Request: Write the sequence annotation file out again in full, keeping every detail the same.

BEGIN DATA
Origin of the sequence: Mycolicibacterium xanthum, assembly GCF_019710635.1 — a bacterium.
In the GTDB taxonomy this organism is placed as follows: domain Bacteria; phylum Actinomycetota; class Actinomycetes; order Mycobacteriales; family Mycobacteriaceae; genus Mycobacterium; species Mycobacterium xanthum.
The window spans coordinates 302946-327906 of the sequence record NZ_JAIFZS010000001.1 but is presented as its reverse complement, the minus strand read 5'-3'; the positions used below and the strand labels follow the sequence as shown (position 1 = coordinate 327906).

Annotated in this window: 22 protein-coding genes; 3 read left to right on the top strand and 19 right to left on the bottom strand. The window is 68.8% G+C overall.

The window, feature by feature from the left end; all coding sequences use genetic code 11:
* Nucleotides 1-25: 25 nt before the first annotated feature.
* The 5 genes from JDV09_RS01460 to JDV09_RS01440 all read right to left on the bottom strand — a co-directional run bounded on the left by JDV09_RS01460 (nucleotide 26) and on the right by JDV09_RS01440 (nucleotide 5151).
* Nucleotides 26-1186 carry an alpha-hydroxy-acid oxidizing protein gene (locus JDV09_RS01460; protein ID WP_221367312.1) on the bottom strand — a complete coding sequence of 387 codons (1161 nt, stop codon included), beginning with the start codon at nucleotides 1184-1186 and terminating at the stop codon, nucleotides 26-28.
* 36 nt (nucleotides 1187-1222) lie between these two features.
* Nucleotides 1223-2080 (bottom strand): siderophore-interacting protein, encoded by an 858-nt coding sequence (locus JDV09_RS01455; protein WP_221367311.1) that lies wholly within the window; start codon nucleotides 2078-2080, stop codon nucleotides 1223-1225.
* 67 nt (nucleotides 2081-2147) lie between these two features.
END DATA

Origin of the sequence: Mycolicibacterium xanthum, assembly GCF_019710635.1 — a bacterium.
In the GTDB taxonomy this organism is placed as follows: domain Bacteria; phylum Actinomycetota; class Actinomycetes; order Mycobacteriales; family Mycobacteriaceae; genus Mycobacterium; species Mycobacterium xanthum.
The window spans coordinates 302946-327906 of the sequence record NZ_JAIFZS010000001.1 but is presented as its reverse complement, the minus strand read 5'-3'; the positions used below and the strand labels follow the sequence as shown (position 1 = coordinate 327906).

Annotated in this window: 22 protein-coding genes; 3 read left to right on the top strand and 19 right to left on the bottom strand. The window is 68.8% G+C overall.

The window, feature by feature from the left end; all coding sequences use genetic code 11:
* Nucleotides 1-25: 25 nt before the first annotated feature.
* The 5 genes from JDV09_RS01460 to JDV09_RS01440 all read right to left on the bottom strand — a co-directional run bounded on the left by JDV09_RS01460 (nucleotide 26) and on the right by JDV09_RS01440 (nucleotide 5151).
* Nucleotides 26-1186 carry an alpha-hydroxy-acid oxidizing protein gene (locus JDV09_RS01460; protein ID WP_221367312.1) on the bottom strand — a complete coding sequence of 387 codons (1161 nt, stop codon included), beginning with the start codon at nucleotides 1184-1186 and terminating at the stop codon, nucleotides 26-28.
* 36 nt (nucleotides 1187-1222) lie between these two features.
* Nucleotides 1223-2080 (bottom strand): siderophore-interacting protein, encoded by an 858-nt coding sequence (locus JDV09_RS01455; protein WP_221367311.1) that lies wholly within the window; start codon nucleotides 2078-2080, stop codon nucleotides 1223-1225.
* 67 nt (nucleotides 2081-2147) lie between these two features.